• DETAILED DESCRIPTION OF EMBODIMENTS OF THE INVENTION
  • FIGS. 1 to 11 show schematic views of one embodiment of an apparatus at which an object can be made, the apparatus being generally indicated by the numeral 100. The figures taken in sequence indicate one embodiment of a method for making an object. Coordinate axes are shown in the figures where x and y are horizontally orientated and z is vertically orientated.
  • The apparatus 100 has a flexible element in the form of a substantially transparent sheet 101 over which a layer of photohardenable liquid 104 is disposed. A photohardenable liquid (or photocurable liquid) is a liquid that hardens when exposed to a radiation such as visible or invisible light (ultraviolet light, for example). Example wavelengths of suitable light include 355 nm and 405 nm. In some embodiments, radiation sources other than light may be used. For example, the radiation source may be ionizing or non-ionizing radiation.
  • The photohardenable liquid may comprise a mixture of acrylate monomers and oligomers, photoinitiators, colourants and stabilizers such that the mixture polymerizes when exposed to suitable light. Example liquids include Somos NEXT from DSM Somos, USA, and KZ-1860-CL from Allied PhotoPolymers, USA.
  • Sheet 101 may possess anti-stick properties in relation to the photohardenable material 104 when it is cured in contact with the sheet. Suitable materials for sheet 101 include FEP fluoropolymer film manufactured by Du Pont, USA. The film may be of around 125 micrometers thickness, but may be thicker or thinner as appropriate. The sheets are flexible but may not be particularly elastic, having a Young's modulus of 560 MPa. Generally but not necessarily, a Young's modulus of between 100 and 1000 MPa may be suitable. Another example of a suitable material is a PFA fluoropolymer film, also manufactured by Du Pont. Generally any suitable material may be used for the element.
  • In this embodiment, the sheet 101 is not backed by another material or layer, and has a unitary construction. In other embodiments the sheet may have a multilaminate construction. For example, the sheet may comprise a layer of silicone bonded to a polyester film, the film providing a high Young's modulus and the silicone providing a superior nonstick surface in relation to the photohardenable material 104. Other materials or laminates of different materials may alternatively be used.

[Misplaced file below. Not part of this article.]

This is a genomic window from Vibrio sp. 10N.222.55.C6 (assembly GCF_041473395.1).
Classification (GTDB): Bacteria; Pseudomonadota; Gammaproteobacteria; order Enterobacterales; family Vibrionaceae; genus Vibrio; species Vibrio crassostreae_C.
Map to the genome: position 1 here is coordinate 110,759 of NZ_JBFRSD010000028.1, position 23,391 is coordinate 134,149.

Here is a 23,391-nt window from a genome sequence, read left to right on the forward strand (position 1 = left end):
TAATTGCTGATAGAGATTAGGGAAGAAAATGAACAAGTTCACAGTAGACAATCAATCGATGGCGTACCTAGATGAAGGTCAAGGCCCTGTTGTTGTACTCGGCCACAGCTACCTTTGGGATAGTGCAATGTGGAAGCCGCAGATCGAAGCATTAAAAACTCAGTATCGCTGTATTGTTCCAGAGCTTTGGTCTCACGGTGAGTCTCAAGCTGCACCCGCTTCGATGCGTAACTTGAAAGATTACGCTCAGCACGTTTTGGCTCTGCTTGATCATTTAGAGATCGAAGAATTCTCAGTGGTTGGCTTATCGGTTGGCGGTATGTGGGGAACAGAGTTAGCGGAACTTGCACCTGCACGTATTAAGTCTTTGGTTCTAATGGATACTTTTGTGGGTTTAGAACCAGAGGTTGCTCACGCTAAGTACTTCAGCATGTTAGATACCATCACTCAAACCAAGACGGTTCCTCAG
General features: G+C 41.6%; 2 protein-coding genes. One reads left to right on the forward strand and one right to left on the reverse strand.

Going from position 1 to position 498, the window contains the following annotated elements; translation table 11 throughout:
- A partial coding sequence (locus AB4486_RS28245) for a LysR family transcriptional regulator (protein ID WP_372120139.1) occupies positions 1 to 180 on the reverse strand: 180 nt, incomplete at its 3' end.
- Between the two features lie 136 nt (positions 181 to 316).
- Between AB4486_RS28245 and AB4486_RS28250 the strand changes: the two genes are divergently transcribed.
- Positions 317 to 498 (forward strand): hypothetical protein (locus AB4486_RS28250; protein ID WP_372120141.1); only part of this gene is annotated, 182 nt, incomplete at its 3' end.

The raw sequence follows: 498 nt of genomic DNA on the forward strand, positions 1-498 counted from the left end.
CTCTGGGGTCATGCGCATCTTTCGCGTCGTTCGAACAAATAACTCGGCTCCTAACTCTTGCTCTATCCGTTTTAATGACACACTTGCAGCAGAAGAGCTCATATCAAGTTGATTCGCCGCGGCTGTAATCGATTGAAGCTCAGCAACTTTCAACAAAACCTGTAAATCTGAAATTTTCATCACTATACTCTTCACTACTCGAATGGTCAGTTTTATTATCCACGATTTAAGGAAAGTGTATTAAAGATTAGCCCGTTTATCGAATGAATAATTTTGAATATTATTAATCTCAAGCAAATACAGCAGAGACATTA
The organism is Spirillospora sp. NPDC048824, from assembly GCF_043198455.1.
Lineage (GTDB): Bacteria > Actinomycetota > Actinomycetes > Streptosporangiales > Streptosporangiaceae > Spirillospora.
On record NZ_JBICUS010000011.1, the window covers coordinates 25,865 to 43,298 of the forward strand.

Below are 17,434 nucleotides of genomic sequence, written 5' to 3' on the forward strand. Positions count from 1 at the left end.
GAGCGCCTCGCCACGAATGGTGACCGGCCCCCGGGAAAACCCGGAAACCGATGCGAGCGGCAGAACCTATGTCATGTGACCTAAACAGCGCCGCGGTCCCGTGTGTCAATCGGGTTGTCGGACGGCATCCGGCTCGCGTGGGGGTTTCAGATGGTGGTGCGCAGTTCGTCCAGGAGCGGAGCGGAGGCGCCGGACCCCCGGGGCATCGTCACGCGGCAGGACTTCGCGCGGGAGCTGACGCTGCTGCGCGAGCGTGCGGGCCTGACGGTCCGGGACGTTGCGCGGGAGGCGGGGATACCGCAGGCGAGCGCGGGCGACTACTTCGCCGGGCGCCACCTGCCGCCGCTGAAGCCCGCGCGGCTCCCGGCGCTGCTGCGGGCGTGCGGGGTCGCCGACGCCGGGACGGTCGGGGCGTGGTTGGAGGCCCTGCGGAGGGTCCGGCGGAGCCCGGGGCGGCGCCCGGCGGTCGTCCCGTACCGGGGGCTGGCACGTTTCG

• The sheet 101 and side walls 106 form a shallow vessel in the form of a trough or dish 108 for containing the photohardenable liquid 104. The vessel may have a volume sufficient to hold enough liquid to build an entire object without being replenished. Optionally, a conduit may connect the vessel and a supply of the liquid to replenish the liquid as it is consumed. The sheet 101 forms the base of the trough. The trough 108 and contained liquid 104 can be easily removed from the apparatus and replaced with another trough and liquid, thus providing a convenient means for replacing damaged troughs or making objects from different materials.
  • The apparatus has movable member 110 that can be moved horizontally along the x-axis by a linear actuator 112 and drive shaft 114. The actuator may comprise any one or more of linear motors, drive belts, stepper motors, rack and pinion arrangements, for example, or generally any suitable components arranged to provide actuation. The member pushes against the underside 103 of the sheet 101. In another embodiment, the member remains stationary while the object being made and the sheet are moved. In yet another embodiment, both the object being made and the sheet are moved in opposition to the movement of the member. Generally any suitable combination of movement may be used if there is relative movement of the member to both the sheet and the object being made.
  • The embodiments of FIGS. 1 to 11 and 18 to 24 are each configured such that in use the sheet 101 is horizontally orientated. The apparatus may, for example, have a chassis 130 with attached feet 132,133 configured to support the chassis above a surface such as a bench, and the sheet is mounted relative to the chassis so that when the chassis is so supported the sheet has a horizontal orientation. In other embodiments, the surface of the sheet which the liquid is disposed on may be inclined at up to 45 degrees to the horizontal (that is, the surface is upwardly facing), provided that the vessel walls are sufficiently high to contain the fluid. Mounting brackets 152,154,156,158 may be used to ensure that apparatus components are maintained in their correct position and orientation relative to the chassis.